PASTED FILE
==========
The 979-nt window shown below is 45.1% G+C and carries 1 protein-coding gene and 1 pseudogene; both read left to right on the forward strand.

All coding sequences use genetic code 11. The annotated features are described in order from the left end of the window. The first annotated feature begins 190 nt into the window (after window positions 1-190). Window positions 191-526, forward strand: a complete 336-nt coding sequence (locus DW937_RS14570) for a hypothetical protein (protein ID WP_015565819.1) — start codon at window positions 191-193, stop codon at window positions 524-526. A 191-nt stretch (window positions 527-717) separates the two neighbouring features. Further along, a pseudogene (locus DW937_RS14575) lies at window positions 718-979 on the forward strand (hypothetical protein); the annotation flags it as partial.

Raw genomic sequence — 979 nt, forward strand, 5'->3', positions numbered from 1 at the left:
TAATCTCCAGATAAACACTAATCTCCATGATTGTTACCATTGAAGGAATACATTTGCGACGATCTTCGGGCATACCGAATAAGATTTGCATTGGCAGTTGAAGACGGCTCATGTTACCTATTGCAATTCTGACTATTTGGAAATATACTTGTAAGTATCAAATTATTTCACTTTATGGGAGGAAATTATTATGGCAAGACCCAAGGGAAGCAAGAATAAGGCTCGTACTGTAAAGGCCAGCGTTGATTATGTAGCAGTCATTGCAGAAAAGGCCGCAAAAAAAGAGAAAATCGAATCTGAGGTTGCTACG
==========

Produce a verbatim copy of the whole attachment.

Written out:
The 979-nt window shown below is 45.1% G+C and carries 1 protein-coding gene and 1 pseudogene; both read left to right on the forward strand.

All coding sequences use genetic code 11. The annotated features are described in order from the left end of the window. The first annotated feature begins 190 nt into the window (after window positions 1-190). Window positions 191-526, forward strand: a complete 336-nt coding sequence (locus DW937_RS14570) for a hypothetical protein (protein ID WP_015565819.1) — start codon at window positions 191-193, stop codon at window positions 524-526. A 191-nt stretch (window positions 527-717) separates the two neighbouring features. Further along, a pseudogene (locus DW937_RS14575) lies at window positions 718-979 on the forward strand (hypothetical protein); the annotation flags it as partial.

Raw genomic sequence — 979 nt, forward strand, 5'->3', positions numbered from 1 at the left:
TAATCTCCAGATAAACACTAATCTCCATGATTGTTACCATTGAAGGAATACATTTGCGACGATCTTCGGGCATACCGAATAAGATTTGCATTGGCAGTTGAAGACGGCTCATGTTACCTATTGCAATTCTGACTATTTGGAAATATACTTGTAAGTATCAAATTATTTCACTTTATGGGAGGAAATTATTATGGCAAGACCCAAGGGAAGCAAGAATAAGGCTCGTACTGTAAAGGCCAGCGTTGATTATGTAGCAGTCATTGCAGAAAAGGCCGCAAAAAAAGAGAAAATCGAATCTGAGGTTGCTACG